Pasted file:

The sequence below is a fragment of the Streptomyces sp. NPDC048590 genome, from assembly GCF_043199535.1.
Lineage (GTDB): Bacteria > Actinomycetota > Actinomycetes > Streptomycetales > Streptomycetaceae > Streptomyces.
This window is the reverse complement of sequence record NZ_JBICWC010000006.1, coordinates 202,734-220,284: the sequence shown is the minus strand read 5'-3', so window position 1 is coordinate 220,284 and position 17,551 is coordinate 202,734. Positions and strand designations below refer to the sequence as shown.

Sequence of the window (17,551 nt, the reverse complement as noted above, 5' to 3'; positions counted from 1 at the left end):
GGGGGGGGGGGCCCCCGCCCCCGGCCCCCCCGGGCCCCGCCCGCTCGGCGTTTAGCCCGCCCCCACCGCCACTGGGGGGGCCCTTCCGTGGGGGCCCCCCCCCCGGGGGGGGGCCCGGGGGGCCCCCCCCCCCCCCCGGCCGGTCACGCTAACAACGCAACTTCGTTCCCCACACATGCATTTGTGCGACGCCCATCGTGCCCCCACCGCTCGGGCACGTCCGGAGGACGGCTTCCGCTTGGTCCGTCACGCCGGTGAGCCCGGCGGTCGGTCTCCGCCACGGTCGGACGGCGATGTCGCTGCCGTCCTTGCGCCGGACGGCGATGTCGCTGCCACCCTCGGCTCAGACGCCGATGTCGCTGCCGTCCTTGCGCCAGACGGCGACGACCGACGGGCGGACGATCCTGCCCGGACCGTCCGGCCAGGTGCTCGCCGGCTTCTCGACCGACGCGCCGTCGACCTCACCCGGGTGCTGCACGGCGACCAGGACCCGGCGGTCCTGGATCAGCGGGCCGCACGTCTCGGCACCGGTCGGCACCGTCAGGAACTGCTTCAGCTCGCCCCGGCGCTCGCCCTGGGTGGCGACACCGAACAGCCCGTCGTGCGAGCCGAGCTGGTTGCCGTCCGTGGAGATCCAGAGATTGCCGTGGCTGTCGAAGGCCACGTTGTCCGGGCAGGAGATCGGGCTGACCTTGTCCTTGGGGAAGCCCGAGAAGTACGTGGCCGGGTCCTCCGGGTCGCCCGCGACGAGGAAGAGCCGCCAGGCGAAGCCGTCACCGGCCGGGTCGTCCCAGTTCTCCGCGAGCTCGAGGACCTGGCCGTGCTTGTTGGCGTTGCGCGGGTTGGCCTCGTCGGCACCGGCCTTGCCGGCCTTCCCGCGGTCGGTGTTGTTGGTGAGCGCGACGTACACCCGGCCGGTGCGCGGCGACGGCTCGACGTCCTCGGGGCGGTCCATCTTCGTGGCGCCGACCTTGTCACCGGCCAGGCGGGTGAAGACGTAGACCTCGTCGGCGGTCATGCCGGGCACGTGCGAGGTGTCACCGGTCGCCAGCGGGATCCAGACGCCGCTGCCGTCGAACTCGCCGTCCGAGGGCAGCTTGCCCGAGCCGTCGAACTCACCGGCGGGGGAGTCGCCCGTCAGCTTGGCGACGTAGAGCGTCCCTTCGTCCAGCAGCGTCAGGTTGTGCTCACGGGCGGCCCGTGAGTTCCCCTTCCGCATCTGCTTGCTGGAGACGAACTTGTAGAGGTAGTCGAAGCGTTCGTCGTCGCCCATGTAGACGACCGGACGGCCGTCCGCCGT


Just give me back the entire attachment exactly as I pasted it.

The sequence below is a fragment of the Streptomyces sp. NPDC048590 genome, from assembly GCF_043199535.1.
Lineage (GTDB): Bacteria > Actinomycetota > Actinomycetes > Streptomycetales > Streptomycetaceae > Streptomyces.
This window is the reverse complement of sequence record NZ_JBICWC010000006.1, coordinates 202,734-220,284: the sequence shown is the minus strand read 5'-3', so window position 1 is coordinate 220,284 and position 17,551 is coordinate 202,734. Positions and strand designations below refer to the sequence as shown.

Sequence of the window (17,551 nt, the reverse complement as noted above, 5' to 3'; positions counted from 1 at the left end):
GGGGGGGGGGGCCCCCGCCCCCGGCCCCCCCGGGCCCCGCCCGCTCGGCGTTTAGCCCGCCCCCACCGCCACTGGGGGGGCCCTTCCGTGGGGGCCCCCCCCCCGGGGGGGGGCCCGGGGGGCCCCCCCCCCCCCCCGGCCGGTCACGCTAACAACGCAACTTCGTTCCCCACACATGCATTTGTGCGACGCCCATCGTGCCCCCACCGCTCGGGCACGTCCGGAGGACGGCTTCCGCTTGGTCCGTCACGCCGGTGAGCCCGGCGGTCGGTCTCCGCCACGGTCGGACGGCGATGTCGCTGCCGTCCTTGCGCCGGACGGCGATGTCGCTGCCACCCTCGGCTCAGACGCCGATGTCGCTGCCGTCCTTGCGCCAGACGGCGACGACCGACGGGCGGACGATCCTGCCCGGACCGTCCGGCCAGGTGCTCGCCGGCTTCTCGACCGACGCGCCGTCGACCTCACCCGGGTGCTGCACGGCGACCAGGACCCGGCGGTCCTGGATCAGCGGGCCGCACGTCTCGGCACCGGTCGGCACCGTCAGGAACTGCTTCAGCTCGCCCCGGCGCTCGCCCTGGGTGGCGACACCGAACAGCCCGTCGTGCGAGCCGAGCTGGTTGCCGTCCGTGGAGATCCAGAGATTGCCGTGGCTGTCGAAGGCCACGTTGTCCGGGCAGGAGATCGGGCTGACCTTGTCCTTGGGGAAGCCCGAGAAGTACGTGGCCGGGTCCTCCGGGTCGCCCGCGACGAGGAAGAGCCGCCAGGCGAAGCCGTCACCGGCCGGGTCGTCCCAGTTCTCCGCGAGCTCGAGGACCTGGCCGTGCTTGTTGGCGTTGCGCGGGTTGGCCTCGTCGGCACCGGCCTTGCCGGCCTTCCCGCGGTCGGTGTTGTTGGTGAGCGCGACGTACACCCGGCCGGTGCGCGGCGACGGCTCGACGTCCTCGGGGCGGTCCATCTTCGTGGCGCCGACCTTGTCACCGGCCAGGCGGGTGAAGACGTAGACCTCGTCGGCGGTCATGCCGGGCACGTGCGAGGTGTCACCGGTCGCCAGCGGGATCCAGACGCCGCTGCCGTCGAACTCGCCGTCCGAGGGCAGCTTGCCCGAGCCGTCGAACTCACCGGCGGGGGAGTCGCCCGTCAGCTTGGCGACGTAGAGCGTCCCTTCGTCCAGCAGCGTCAGGTTGTGCTCACGGGCGGCCCGTGAGTTCCCCTTCCGCATCTGCTTGCTGGAGACGAACTTGTAGAGGTAGTCGAAGCGTTCGTCGTCGCCCATGTAGACGACCGGACGGCCGTCCGCCGT